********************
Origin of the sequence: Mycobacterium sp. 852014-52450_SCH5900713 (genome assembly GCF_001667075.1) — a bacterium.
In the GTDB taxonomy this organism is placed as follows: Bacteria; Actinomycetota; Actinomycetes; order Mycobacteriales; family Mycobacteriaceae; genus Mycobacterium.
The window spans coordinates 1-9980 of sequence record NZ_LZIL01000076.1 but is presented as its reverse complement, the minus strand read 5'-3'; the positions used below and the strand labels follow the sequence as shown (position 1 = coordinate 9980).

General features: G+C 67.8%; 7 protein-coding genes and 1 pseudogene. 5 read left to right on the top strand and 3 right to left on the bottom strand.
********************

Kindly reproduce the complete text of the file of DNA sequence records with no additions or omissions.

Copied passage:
Origin of the sequence: Mycobacterium sp. 852014-52450_SCH5900713 (genome assembly GCF_001667075.1) — a bacterium.
In the GTDB taxonomy this organism is placed as follows: Bacteria; Actinomycetota; Actinomycetes; order Mycobacteriales; family Mycobacteriaceae; genus Mycobacterium.
The window spans coordinates 1-9980 of sequence record NZ_LZIL01000076.1 but is presented as its reverse complement, the minus strand read 5'-3'; the positions used below and the strand labels follow the sequence as shown (position 1 = coordinate 9980).

General features: G+C 67.8%; 7 protein-coding genes and 1 pseudogene. 5 read left to right on the top strand and 3 right to left on the bottom strand.